Do Tetrachromats See New Colors?

Sometimes tetrachromacy is misunderstood to mean those with the condition can see colors no one else can see. In reality, they see expanded variations of colors on the normal visible spectrum. They can distinguish extremely subtle differences between colors most people would say look exactly the same.

For example, trichromats may see five slightly different shades of yellow as all being the same yellow color. But a tetrachromat might see each of those five yellows as distinct colors. Their yellow sensitivity doesn’t let them see infrared or ultraviolet light like some animals can. But it does allow them to experience familiar colors on a level unattainable for trichromats.

Famous Tetrachromats

Very few scientifically confirmed tetrachromats are known, given the condition’s rarity. Some potential candidates include:

  • Concetta Antico – Artist who claims enhanced color perception
  • Cynthia McDonald – San Diego teacher identified as a tetrachromat in studies
  • Caitlyn Jenner – Reported being a tetrachromat during Keeping Up with the Kardashians

However, only Concetta Antico has publicly released results confirming her tetrachromatic abilities. The condition likely remains undiscovered in many others who don’t realize their vision is extraordinary.

Possible Benefits of Tetrachromacy

What’s it like existing in a world of such vivid color? Tetrachromats describe colors as appearing more intensely saturated compared to trichromatic vision. Reds may seem redder, greens greener, and so on across the spectrum.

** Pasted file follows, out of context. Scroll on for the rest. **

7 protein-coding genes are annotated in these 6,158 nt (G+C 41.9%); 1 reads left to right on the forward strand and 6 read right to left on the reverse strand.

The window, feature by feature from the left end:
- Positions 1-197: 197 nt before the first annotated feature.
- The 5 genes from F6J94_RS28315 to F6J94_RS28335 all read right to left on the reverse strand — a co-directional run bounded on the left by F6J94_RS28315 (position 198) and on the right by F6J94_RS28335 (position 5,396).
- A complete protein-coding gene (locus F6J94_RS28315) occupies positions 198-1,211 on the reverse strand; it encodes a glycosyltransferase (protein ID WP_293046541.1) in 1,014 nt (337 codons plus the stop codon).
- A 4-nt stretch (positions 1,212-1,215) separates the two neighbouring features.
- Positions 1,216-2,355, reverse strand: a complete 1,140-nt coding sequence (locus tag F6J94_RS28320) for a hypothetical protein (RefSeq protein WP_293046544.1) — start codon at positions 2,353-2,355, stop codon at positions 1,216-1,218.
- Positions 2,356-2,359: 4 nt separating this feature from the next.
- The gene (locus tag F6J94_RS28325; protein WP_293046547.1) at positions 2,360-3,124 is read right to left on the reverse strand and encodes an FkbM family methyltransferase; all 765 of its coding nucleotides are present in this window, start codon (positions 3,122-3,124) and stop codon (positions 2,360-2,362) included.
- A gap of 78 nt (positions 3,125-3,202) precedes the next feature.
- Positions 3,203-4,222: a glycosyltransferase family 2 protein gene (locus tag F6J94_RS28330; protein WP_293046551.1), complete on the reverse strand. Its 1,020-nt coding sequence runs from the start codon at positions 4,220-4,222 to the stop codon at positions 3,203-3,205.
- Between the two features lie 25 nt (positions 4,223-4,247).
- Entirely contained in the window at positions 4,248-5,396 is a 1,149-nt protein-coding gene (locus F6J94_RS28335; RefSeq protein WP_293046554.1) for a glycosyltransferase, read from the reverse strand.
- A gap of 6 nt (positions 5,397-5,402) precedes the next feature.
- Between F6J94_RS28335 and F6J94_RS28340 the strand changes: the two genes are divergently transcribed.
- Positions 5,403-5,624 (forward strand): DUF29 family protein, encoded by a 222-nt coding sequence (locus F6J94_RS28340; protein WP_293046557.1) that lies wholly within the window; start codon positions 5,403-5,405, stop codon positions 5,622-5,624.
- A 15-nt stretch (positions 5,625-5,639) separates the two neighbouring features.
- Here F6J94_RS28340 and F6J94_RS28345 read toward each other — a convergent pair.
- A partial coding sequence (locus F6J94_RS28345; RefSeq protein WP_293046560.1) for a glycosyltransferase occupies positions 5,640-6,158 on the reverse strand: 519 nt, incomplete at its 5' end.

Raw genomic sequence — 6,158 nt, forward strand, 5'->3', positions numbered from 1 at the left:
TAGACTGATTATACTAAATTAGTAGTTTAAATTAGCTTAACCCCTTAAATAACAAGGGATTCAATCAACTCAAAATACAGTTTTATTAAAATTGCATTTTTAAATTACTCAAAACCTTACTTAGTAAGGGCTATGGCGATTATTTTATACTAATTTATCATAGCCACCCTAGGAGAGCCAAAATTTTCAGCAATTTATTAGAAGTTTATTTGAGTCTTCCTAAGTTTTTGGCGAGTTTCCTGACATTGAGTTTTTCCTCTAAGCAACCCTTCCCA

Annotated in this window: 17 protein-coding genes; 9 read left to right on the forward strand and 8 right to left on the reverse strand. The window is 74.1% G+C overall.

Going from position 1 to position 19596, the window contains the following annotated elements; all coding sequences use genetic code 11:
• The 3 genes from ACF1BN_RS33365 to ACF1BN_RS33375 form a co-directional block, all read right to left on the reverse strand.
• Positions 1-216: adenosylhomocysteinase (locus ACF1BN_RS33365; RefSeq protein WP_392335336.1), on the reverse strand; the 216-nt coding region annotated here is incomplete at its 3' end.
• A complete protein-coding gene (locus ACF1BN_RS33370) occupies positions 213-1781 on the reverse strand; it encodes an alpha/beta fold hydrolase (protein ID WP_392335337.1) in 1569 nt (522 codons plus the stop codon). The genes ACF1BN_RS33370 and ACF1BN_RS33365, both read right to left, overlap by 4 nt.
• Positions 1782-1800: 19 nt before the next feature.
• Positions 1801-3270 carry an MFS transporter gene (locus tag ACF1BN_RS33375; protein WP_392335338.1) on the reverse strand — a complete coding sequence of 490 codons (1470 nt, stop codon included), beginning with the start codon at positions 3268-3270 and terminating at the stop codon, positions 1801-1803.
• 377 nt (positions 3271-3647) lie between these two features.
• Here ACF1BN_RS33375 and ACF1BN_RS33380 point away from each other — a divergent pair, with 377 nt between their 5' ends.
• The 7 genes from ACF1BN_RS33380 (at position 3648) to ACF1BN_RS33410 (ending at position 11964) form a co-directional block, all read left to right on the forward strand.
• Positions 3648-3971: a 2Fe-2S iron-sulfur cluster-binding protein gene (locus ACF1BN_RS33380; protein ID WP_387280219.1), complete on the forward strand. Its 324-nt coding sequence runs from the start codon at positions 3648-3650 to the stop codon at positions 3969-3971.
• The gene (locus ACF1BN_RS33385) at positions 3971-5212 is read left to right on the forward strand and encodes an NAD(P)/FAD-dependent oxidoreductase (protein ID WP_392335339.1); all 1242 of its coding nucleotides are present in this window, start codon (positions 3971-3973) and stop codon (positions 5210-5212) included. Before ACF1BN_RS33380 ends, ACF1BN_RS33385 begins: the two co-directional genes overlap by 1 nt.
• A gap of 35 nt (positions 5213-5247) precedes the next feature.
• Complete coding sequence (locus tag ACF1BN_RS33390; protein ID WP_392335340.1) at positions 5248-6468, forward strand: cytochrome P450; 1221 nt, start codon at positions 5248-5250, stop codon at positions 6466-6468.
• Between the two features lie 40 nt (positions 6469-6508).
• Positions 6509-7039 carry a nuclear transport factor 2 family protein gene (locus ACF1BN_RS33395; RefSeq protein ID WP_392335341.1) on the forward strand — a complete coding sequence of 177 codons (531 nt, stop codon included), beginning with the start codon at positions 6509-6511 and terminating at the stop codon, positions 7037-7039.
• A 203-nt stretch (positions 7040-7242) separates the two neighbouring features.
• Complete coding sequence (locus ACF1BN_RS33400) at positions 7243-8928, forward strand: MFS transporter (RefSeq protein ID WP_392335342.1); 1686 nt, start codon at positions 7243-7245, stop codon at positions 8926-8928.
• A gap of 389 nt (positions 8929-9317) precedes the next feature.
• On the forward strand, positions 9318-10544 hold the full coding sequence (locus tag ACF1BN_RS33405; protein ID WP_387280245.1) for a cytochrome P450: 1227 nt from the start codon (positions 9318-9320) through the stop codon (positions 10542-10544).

Possible benefits of being a tetrachromat include:

  • Richer, more enjoyable color experiences
  • Enhanced ability to discern subtle color differences
  • Advantages in color-related fields like graphic design or painting
  • Increased color perception in low light conditions

Artists with tetrachromacy may have techniques and creative visions simply impossible for most colorblind trichromats.

Drawbacks of Tetrachromacy

There are also some possible downsides of having four cone cell types:

  • Overstimulation from extremely vivid colors
  • Frustration with inability to share full color experience
  • Misperceiving certain colors due to added sensitivity
  • Errors identifying colors others see as the same

Some tetrachromats may feel constant sensory overload from the hyper-saturated world they live in. What seems beautiful and vibrant to them may appear gaudy or excessive to trichromats – and vice versa.

Rarity of Tetrachromacy

Only a small fraction of the population possesses the genes for tetrachromacy. Researchers estimate 1-2% of people, mainly women, potentially have tetrachromatic vision. However, even fewer know they’re tetrachromats since specialized testing is required to confirm it.

For someone to be a tetrachromat, they must inherit two different genes for the red and green cone cells. Trichromat men only have one X chromosome, making tetrachromacy impossible for them.